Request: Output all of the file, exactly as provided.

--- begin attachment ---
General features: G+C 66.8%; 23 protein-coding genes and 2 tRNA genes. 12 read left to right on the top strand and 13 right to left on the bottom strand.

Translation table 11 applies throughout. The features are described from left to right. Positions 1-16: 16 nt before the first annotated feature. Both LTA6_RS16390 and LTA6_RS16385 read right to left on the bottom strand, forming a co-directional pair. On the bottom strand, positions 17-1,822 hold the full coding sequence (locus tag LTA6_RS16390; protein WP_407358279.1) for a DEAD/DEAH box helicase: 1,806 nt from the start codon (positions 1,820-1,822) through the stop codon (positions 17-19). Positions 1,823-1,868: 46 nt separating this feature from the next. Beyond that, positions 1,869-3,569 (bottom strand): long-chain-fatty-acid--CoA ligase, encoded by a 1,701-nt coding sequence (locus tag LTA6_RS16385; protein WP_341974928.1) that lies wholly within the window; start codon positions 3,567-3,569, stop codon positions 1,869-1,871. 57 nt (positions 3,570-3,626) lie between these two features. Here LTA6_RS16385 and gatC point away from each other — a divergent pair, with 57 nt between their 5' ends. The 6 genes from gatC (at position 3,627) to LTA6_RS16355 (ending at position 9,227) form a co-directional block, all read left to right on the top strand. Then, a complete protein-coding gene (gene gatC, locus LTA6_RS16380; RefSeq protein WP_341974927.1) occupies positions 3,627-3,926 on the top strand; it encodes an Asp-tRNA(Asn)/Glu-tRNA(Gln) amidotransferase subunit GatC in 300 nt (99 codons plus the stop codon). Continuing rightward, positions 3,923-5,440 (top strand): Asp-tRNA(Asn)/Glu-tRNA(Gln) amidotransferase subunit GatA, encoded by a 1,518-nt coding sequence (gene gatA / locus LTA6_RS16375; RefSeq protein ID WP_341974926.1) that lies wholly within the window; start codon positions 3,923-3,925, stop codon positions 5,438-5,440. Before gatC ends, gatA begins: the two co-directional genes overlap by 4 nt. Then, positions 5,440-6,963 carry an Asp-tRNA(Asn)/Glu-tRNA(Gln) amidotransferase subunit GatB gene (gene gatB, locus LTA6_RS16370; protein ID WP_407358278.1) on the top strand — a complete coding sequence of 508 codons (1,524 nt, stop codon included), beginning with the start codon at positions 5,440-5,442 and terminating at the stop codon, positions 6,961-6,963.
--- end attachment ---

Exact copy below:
General features: G+C 66.8%; 23 protein-coding genes and 2 tRNA genes. 12 read left to right on the top strand and 13 right to left on the bottom strand.

Translation table 11 applies throughout. The features are described from left to right. Positions 1-16: 16 nt before the first annotated feature. Both LTA6_RS16390 and LTA6_RS16385 read right to left on the bottom strand, forming a co-directional pair. On the bottom strand, positions 17-1,822 hold the full coding sequence (locus tag LTA6_RS16390; protein WP_407358279.1) for a DEAD/DEAH box helicase: 1,806 nt from the start codon (positions 1,820-1,822) through the stop codon (positions 17-19). Positions 1,823-1,868: 46 nt separating this feature from the next. Beyond that, positions 1,869-3,569 (bottom strand): long-chain-fatty-acid--CoA ligase, encoded by a 1,701-nt coding sequence (locus tag LTA6_RS16385; protein WP_341974928.1) that lies wholly within the window; start codon positions 3,567-3,569, stop codon positions 1,869-1,871. 57 nt (positions 3,570-3,626) lie between these two features. Here LTA6_RS16385 and gatC point away from each other — a divergent pair, with 57 nt between their 5' ends. The 6 genes from gatC (at position 3,627) to LTA6_RS16355 (ending at position 9,227) form a co-directional block, all read left to right on the top strand. Then, a complete protein-coding gene (gene gatC, locus LTA6_RS16380; RefSeq protein WP_341974927.1) occupies positions 3,627-3,926 on the top strand; it encodes an Asp-tRNA(Asn)/Glu-tRNA(Gln) amidotransferase subunit GatC in 300 nt (99 codons plus the stop codon). Continuing rightward, positions 3,923-5,440 (top strand): Asp-tRNA(Asn)/Glu-tRNA(Gln) amidotransferase subunit GatA, encoded by a 1,518-nt coding sequence (gene gatA / locus LTA6_RS16375; RefSeq protein ID WP_341974926.1) that lies wholly within the window; start codon positions 3,923-3,925, stop codon positions 5,438-5,440. Before gatC ends, gatA begins: the two co-directional genes overlap by 4 nt. Then, positions 5,440-6,963 carry an Asp-tRNA(Asn)/Glu-tRNA(Gln) amidotransferase subunit GatB gene (gene gatB, locus LTA6_RS16370; protein ID WP_407358278.1) on the top strand — a complete coding sequence of 508 codons (1,524 nt, stop codon included), beginning with the start codon at positions 5,440-5,442 and terminating at the stop codon, positions 6,961-6,963.